Native American cultural practices are passed down from one generation to the next. Native people choose what to retain and what to alter as they express themselves while paying respect to those who came before them. MNHS assists Native people in connecting with works created by their ancestors and provides support for learning, practicing, teaching and recovering culture.
Legislation on Native Made Goods in Minnesota
Souvenir drum rattle used as example of an item that was labeled as 'Indian-made' but was not.
In 1972, Neva and Doug Williams, proprietors of American Indian Products Company, Inc., spoke to the Minnesota state legislature about the identification of Native American made goods. The wanted to revise legislation from 1937 about the labeling of Native products. The Williams’ revisions included that the label say ‘not-Indian made’ when produced by someone outside of a federally recognized tribe. The law states that “Indian-made goods are those made exclusively by persons who are of at least one-quarter Indian blood or who are listed on the rolls of the United States Bureau of Indian Affairs as Indians.”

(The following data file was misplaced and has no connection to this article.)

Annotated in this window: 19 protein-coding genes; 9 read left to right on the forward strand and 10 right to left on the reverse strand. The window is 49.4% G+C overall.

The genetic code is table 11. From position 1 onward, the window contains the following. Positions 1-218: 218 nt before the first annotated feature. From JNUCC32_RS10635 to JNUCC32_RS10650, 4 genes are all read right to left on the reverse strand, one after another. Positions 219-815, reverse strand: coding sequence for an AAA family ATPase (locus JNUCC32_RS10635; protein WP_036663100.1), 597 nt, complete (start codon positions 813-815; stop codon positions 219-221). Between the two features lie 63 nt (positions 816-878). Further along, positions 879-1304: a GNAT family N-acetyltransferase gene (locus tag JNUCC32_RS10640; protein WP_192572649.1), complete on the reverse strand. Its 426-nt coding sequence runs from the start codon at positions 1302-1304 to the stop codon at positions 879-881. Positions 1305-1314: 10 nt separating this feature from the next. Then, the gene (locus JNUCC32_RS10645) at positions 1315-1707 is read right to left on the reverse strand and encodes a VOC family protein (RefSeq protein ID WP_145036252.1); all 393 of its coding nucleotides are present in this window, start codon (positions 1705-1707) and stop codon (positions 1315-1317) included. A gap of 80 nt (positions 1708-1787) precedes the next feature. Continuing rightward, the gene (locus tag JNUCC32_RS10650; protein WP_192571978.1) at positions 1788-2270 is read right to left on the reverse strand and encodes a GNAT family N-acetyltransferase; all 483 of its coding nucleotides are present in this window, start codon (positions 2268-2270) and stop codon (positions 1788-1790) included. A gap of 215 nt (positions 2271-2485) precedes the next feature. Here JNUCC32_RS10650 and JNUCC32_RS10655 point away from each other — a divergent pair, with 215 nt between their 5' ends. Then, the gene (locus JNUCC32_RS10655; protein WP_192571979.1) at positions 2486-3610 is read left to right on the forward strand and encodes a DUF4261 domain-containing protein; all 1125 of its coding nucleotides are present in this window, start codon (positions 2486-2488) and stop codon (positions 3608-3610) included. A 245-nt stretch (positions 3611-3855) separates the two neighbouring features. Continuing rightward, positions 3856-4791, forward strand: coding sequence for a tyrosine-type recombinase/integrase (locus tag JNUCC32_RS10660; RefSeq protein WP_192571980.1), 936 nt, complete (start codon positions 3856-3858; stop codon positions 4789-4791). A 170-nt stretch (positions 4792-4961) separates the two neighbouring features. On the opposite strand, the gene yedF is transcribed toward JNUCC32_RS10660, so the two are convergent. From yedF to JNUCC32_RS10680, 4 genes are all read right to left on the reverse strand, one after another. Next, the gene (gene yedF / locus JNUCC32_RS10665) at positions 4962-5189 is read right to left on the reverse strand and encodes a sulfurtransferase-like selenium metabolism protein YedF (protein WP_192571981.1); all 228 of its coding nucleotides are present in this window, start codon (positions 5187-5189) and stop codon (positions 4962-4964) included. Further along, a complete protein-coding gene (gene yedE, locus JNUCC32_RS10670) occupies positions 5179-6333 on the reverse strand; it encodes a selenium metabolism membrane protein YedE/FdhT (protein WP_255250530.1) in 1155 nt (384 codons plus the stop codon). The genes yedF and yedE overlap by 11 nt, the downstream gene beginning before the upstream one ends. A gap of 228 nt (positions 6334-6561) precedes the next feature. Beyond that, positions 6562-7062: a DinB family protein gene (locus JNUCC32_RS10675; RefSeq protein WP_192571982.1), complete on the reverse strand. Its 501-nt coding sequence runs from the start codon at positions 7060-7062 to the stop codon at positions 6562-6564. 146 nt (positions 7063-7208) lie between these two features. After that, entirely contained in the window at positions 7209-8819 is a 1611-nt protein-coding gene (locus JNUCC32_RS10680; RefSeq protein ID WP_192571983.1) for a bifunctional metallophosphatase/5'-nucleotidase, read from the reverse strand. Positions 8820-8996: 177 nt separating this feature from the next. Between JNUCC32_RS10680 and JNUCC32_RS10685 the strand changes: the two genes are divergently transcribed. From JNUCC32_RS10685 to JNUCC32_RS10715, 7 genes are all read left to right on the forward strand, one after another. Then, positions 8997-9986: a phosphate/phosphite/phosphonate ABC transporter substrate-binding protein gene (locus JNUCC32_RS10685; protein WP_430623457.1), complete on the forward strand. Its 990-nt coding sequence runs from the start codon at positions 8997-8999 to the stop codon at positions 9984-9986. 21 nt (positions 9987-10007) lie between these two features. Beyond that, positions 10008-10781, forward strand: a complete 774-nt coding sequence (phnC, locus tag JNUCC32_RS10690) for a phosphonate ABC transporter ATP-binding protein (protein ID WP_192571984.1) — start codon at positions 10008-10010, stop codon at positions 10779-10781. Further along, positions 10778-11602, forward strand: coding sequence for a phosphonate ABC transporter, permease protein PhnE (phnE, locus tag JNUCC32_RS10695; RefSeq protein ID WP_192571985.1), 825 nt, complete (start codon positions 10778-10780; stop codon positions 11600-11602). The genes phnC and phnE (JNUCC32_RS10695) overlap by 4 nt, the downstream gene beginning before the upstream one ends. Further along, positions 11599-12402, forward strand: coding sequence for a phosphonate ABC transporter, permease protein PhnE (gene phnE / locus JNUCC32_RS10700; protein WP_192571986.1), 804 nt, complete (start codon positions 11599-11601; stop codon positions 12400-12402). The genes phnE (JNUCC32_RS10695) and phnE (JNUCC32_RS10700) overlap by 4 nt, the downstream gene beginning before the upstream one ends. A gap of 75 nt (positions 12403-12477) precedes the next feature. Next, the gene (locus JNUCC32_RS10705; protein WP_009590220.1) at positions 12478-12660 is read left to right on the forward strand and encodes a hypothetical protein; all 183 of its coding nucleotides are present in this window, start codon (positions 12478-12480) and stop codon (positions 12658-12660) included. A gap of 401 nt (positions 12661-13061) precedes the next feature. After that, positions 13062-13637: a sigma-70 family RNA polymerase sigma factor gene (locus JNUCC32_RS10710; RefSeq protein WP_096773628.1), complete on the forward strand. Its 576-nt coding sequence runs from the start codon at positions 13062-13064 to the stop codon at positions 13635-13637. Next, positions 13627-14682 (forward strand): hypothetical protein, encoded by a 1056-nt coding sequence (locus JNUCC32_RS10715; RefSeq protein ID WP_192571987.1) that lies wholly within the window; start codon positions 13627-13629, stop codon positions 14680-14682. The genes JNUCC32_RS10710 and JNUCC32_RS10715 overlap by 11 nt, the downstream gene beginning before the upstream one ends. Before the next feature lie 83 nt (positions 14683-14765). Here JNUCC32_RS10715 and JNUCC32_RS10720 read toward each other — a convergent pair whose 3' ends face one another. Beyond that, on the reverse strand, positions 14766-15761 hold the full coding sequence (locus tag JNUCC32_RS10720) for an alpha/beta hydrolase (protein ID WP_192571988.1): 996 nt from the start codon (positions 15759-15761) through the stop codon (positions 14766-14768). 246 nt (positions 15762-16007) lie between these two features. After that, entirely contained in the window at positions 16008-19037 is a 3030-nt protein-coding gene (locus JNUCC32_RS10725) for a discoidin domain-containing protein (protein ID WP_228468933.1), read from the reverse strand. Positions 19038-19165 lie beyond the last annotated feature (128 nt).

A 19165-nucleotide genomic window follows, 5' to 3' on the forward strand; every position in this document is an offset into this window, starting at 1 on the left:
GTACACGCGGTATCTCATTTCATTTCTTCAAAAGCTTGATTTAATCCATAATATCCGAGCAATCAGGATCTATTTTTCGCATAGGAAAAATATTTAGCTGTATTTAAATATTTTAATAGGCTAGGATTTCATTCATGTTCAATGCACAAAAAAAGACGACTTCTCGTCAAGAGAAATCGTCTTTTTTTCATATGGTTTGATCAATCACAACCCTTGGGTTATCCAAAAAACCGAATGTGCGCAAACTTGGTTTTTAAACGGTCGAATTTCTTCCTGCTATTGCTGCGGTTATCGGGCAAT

This drum souvenir was used as an example in front of the legislature of an ‘imitation’ piece that was not made by a Native individual but sold to seem like it was. This Minnesota state law predates the federal Indian Arts and Crafts Act of 1990. While there has been laws that protect falsely Native made products since the 1930s, it wasn’t until these later acts of legislation that properly enforced vendors to adhere to these laws.